New Vanguard 3, Sherman Medium Tank 1942-45, by Steven Zaloga and Peter Sarson: This book covers both the 75 and 76 tanks, but not overly well
This book is an early New Vanguard book and shares a lot with NV 73, which focusses just on 76mm Shermans. I would say this is the least useful New Vanguard or Vanguard book on the Sherman at this point. The subject material and pictures can be found in later works.
New Vanguard 57, M10 and M36 Tank Destroyers 1942-53, By Steven J. Zaloga
This NV book covers the M10 and M36 in their typical format, 50 or so pages some color drawings, and a cutaway. It covers the history of US tank destroyers up to the M10, including the ones that never made it into production, and all the models of the M36. This also covers the Achilles or M10C, and post-war use of both TDs.
New Vanguard 73, M4 (76mm) Sherman Medium Tanks 1943-65 by Steven J. Zaloga: Typical NV book on the 76 Sherman
This book is part of Osprey’s New Vanguard series, volume 73 in fact. This book is pretty short but gets a decent amount of the 76mm Sherman story into it. These books are really aimed at modelers, and people into less detailed history. It does have some great charts in it. I bought this book years ago as a young teen while building models. Well worth the price if you can get it for less than 15 bucks.
New Vanguard 123, Swimming Shermans, Sherman DD amphibious tanks of World War II by David Fletcher: Nice info on how to make a tank float
Fifty-one pages on this history of the Sherman DD, but not just the Sherman, but pretty much all DD tanks, since they led up to the Sherman. Very British-centric, but they really did all the work on the DD Shermans, so it makes sense. Even though they used different versions of the Sherman for DDs than the US, the US versions are covered. Typical of the new vanguard series, best if bought cheap considering the size, but they do pack a decent amount of info in, in spite of the size limits.
This 52-page book covers the history of the Firefly in surprising detail. It’s also very fair to the design compromises that had to be made for the tank to work. Well worth the money if you want a more detailed look at the history of the Firefly than this site gives.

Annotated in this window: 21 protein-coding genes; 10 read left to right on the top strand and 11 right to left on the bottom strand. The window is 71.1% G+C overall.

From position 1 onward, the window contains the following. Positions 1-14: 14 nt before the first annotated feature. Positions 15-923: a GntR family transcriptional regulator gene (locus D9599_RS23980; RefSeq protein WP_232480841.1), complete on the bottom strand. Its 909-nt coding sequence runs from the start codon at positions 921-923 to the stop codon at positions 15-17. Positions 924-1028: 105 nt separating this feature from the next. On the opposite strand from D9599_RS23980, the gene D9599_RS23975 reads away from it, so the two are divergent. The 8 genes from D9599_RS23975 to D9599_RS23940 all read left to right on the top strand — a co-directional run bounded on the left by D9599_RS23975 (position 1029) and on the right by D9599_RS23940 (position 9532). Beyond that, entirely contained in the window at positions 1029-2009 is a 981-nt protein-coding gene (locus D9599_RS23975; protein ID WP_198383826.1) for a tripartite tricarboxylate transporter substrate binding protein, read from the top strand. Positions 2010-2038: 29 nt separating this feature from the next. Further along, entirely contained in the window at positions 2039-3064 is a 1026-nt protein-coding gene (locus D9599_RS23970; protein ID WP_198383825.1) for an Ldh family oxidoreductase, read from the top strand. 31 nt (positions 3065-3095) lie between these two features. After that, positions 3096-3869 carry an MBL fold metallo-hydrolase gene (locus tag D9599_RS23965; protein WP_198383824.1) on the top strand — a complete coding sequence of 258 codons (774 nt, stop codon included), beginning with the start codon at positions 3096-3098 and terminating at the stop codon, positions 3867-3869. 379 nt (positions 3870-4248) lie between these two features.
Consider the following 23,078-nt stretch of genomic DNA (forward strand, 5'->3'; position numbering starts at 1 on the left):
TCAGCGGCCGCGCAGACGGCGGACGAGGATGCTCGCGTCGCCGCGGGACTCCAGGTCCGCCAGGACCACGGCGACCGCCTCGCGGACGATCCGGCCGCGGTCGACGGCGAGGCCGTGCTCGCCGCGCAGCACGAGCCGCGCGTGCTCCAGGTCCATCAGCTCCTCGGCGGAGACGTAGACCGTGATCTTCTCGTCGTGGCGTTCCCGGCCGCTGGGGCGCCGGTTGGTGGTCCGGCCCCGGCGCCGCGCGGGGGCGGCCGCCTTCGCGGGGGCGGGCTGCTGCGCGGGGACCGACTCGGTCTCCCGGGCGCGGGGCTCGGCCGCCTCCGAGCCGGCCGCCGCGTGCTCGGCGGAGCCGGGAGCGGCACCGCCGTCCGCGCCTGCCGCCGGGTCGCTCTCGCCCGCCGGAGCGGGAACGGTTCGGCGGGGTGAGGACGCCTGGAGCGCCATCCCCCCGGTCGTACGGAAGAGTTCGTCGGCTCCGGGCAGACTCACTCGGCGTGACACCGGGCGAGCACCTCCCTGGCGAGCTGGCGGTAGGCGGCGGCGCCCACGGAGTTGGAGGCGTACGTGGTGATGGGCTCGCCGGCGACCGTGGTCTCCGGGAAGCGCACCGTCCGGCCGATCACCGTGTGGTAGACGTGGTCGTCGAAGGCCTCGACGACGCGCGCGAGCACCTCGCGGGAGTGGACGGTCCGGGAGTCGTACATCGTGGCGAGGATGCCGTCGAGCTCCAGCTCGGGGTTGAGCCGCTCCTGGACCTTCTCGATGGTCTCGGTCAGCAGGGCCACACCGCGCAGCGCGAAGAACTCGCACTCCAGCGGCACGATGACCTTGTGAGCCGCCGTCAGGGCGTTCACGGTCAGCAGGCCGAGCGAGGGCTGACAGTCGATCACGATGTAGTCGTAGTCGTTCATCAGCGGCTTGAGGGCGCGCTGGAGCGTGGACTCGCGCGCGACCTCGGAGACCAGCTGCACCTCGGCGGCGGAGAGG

Vanguard 15, the Sherman Tank in British Service1942-45, by John Sanders: A very informative little book
I found this book really informative since most of my Sherman history reading has been very American-centric. This book is 52 pages and was first published in 1982, and gives a surprisingly fair view of the Sherman considering the time period it was written.
This book like all Vanguard books ‘regular’ and ‘new’, have a format, and that includes a color drawing section. The cover art on this one is notable for how horrible it is. I mean it is one of the worst drawings of a Sherman Firefly I have ever seen, but luckily the content is much better than the cover art. It has a very interesting section on British crew opinions and some very interesting drawings made by crews during the war. If you can find this book for a reasonable price, it’s a good one.
Vanguard 26, The Sherman Tank in Allied Service by Steven Zaloga: About as much info as you can pack info 51 pages on the Sherman
This book comes in at 51 pages, and was published in 1982, with that in mind, his later works have both updated information, and more of it, but this book was pretty darn good for when it came out. Typical of the Vanguard books, it has a color drawing section and covers the Shermans use into Korea. Long out of print, a nice find, if found cheap.
This book, along with the recommended kits and paints, etc., would be all you need to create a work of art in plastic. Mr. Zaloga is a very talented modeler, and this book is his attempt to show us, regular folks, how to produce a good-looking Sherman kit. I only wish I had known about these when I got back into building kits again.
These books are great if you want to really improve your plastic modeling skills and see how to fix flaws in some older Sherman kits. They come in at 86 pages, review the quality of many different 75mm Sherman kits and give an overview of the 1/35 scale 75mm Sherman plastic scene, though it is a tad out of date now since it’s over a decade old, and there have been many improvements to the available Sherman kits out there.
This book is the follow-up to his book on modeling the 75mm Sherman. This one was published in 2007 and includes a little info on Tasca suspensions, but predates their full kits or their change to the Asuka brand name. This covers improving the better kits on the market, a small history on the tanks, and some very advanced techniques for improving or even scratch building things for your Sherman kits. Steven Zaloga is an extremely talented modeler, and he shares step by step some of his best methods for producing these amazing kits.